June 18th marks the anniversary of the birth of Franco Modigliani, one of the most prominent economists in Italian history. Was he alive, he would now be 95 - he passed away in 2003 - and would probably have given a precious contribution to the wearisome debate on the European strategy to put an end to the crisis and restart he continental economic growth. We strongly miss his wise words that perfectly matched an outspoken personality.
Modigliani won the Nobel prize for Economics in 1985 for his analysis of how individuals spend and save over the course of their lifetimes, and for his seminal work that revolutionized modern theories of stock market valuation. He discovered that the value of a firm is not affected by whether it is financed by selling shares or borrowing money, giving a fundamental tool to market operators and investors. He gave several other major contributions to the subject, and, as Paul Samuelson, a good friend and fellow Nobel laureate pointed out, "he was the greatest living macroeconomist" and "revised Keynesian economics from its Model-T, Neanderthal, Great Depression-model to its modern-day form."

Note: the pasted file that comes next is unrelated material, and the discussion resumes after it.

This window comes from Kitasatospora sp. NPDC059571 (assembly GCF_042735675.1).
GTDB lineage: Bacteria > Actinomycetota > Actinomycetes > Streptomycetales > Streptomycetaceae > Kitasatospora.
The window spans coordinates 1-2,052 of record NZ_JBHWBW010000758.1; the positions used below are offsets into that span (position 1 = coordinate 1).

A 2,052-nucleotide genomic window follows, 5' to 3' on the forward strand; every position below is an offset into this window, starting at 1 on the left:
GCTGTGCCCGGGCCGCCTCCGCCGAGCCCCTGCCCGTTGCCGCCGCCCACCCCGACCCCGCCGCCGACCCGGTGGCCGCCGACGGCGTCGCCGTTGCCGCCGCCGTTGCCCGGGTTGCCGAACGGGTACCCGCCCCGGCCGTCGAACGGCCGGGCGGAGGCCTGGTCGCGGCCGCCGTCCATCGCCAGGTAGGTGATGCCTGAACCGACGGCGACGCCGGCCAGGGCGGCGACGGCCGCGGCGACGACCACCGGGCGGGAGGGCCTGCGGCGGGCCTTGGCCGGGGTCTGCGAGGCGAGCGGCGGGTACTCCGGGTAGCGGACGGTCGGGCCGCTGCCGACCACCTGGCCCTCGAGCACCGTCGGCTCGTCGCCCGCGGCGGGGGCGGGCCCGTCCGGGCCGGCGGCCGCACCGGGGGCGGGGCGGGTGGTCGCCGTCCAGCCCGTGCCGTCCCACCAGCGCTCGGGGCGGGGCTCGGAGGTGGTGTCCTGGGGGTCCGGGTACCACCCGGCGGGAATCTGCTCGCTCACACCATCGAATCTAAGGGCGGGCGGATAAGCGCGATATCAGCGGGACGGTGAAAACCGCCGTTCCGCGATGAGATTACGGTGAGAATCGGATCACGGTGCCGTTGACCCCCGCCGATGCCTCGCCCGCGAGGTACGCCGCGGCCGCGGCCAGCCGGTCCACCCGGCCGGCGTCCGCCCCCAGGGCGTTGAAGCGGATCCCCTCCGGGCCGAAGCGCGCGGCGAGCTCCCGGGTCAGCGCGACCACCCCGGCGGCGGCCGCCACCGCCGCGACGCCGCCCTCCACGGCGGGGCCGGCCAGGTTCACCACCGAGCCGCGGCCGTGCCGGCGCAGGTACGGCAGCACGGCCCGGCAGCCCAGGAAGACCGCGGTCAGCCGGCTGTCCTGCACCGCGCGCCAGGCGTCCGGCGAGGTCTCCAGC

Franco Modigliani was born on June 18th, 1918, in Rome, but, due to his Jewish background, he left Italy for Paris and later fled to the United States, where his brilliant mind opened him the doors of the most prestigious academic institutions. After teaching in New York, Rutgers, Chicago, Urbana and Pittsburgh, Modigliani settled down in 1962 as a Professor of Economics at the Massachusetts Institute of Technology, where he stayed until his death.
His colleagues still remember his legendary enthusiasm and unflagging intensity, together with his ability in engaging people: establishing partnerships with other economists was a Modigliani trademark and almost all his work was done jointly. He was also a good tennis player - eyewitness recount the legendary match with Samuelson on the day Modigliani was awarded the Nobel prize in Stockholm.